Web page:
Wednesday, December 11, 2013

Making-Do Christmas




























It occurs to me now, sitting here, that the lyrics "tidings of comfort and joy" - the very lyric I have honed in on like a heat seeking missile this season- tells me two things.
First it tells me that we need comfort, which must mean that something is wrong. Something is broken, hurt, wounded, sad. Otherwise, why would we need comfort?
And secondly, that after comfort is joy.
Which seems like a funny thing to offer to someone who is suffering and in need of comfort.
But there they are, together like peas in a pod:
Comfort and Joy.
And I cannot get away from them.

If you have ever visited this little online space of mine at Christmastime before,  you may notice that few things are different around here this year. That there doesn't seem to be the usual flocking of the blog and tinseling of the post.
And yes, you would be right.
There is a lot that is different this year.

I do believe that 2013 will go down in history as the Advent, the Christmas, of Making-Do.
Things have not gone as exactly as planned the past few weeks.
Starting with our wonderful - but long and tiring- vacation cutting into the first weekend of Advent, followed by a crazy work week, followed by a four day weekend being snowed/iced in, followed by an almost week long bed ridden Sweet Man do to an injury.
An injury that has prevented him from getting all of our Christmas down from the attic and putting all the non-Christmas back up.
Now usually under these circumstances I would have called in the troops - the brothers and brother-in-law- to come and help me make merry, hauling my dozen or so bins from the attic.
But here is the other side of the coin.
We are leaving for Louisiana - where my in-laws now live -in 8 days. Which is where we will stay until Christmas, which will be followed by the boys and I going on a visit to my parents for 5 days.
And the more I thought about it, the more it all started to seem like a lot of work for very little enjoyment.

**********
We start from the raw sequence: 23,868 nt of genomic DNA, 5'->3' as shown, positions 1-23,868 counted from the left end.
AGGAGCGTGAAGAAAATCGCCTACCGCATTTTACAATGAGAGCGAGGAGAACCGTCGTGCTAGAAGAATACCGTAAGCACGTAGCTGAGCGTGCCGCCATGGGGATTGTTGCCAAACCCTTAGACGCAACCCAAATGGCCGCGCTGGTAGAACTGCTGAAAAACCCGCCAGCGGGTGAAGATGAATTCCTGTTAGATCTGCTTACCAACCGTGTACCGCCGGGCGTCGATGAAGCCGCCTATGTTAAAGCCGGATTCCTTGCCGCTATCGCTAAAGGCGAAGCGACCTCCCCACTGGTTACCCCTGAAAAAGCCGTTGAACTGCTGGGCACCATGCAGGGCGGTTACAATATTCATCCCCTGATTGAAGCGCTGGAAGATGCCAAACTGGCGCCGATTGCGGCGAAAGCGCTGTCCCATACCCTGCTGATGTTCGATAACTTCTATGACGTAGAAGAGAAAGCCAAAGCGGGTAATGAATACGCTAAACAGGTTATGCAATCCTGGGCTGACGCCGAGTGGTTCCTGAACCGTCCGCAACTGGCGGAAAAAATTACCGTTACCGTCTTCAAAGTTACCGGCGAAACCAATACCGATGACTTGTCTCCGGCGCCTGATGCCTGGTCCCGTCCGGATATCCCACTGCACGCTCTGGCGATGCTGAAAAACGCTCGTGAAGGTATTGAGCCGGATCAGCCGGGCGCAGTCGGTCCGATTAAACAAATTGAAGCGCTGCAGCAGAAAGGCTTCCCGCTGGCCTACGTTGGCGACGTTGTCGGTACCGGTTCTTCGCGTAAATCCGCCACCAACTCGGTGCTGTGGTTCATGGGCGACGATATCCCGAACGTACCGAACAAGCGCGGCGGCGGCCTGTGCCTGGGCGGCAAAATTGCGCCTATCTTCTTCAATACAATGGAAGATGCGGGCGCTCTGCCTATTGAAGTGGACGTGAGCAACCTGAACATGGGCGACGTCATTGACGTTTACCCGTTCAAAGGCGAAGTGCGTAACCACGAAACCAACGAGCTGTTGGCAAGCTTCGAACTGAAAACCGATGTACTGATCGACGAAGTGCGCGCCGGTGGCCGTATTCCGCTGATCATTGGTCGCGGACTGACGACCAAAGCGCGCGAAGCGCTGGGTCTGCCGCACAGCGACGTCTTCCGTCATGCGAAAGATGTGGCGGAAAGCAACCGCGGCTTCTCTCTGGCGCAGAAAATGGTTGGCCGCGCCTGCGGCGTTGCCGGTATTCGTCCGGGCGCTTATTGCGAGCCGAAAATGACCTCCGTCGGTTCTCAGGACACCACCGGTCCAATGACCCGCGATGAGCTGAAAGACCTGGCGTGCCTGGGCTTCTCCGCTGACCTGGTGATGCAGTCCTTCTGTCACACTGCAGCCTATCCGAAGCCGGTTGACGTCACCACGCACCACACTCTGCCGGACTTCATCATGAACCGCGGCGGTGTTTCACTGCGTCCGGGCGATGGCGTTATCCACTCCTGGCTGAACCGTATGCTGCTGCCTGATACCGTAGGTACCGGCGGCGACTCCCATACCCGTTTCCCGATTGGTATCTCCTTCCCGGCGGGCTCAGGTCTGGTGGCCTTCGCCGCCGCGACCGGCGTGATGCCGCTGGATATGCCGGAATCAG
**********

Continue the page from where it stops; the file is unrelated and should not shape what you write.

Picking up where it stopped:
It started to feel forced.
And it was then that I had to choose.
I had to choose crazy or I had to choose Christmas.
Friends, I am doing my very best to choose Christmas.

And this year that means that I am making-do.
I am making do with too little time, and not enough rest, and broken plans, and unmet expectations.
I am making do with an injured husband, and a tighter budget, and lots of questions.
I am making do with what I have, where I have, how I have it.
I am making do in a new world. One where my Grandaddy doesn't live anymore. Where my grandparents home for 39 years -every year of my life - will be someone else's soon.
Where the same traditions that have gone on in that home for those 39 years have suddenly ceased, without any care for what has always been.

This holiday season has been weird and different from the word go. Nothing is as it usually is or how I would choose for it to be, and yet Christmas is still coming, the same as always.

So I am choosing - daily, moment by moment, (because thinking of it as a whole would send me to bed for a month) to live out what I say I believe.
To open my hands to what is.
To go slower.
To make do with what I have.

This year, instead of hauling out the buckets of my beloved decorations, I decided to use what I had on hand. I have used items leftover from Advent Events for the book, the ornaments I rescued from my grandparents house before the estate sale, a few ornaments I had already purchased, a small fledgling cedar tree growing in our driveway, and anything red or plaid or gingham that I could scrounge up from my closets, the boys rooms, and the bottom of the china hutch. As The Nester would say, I "shopped my own house."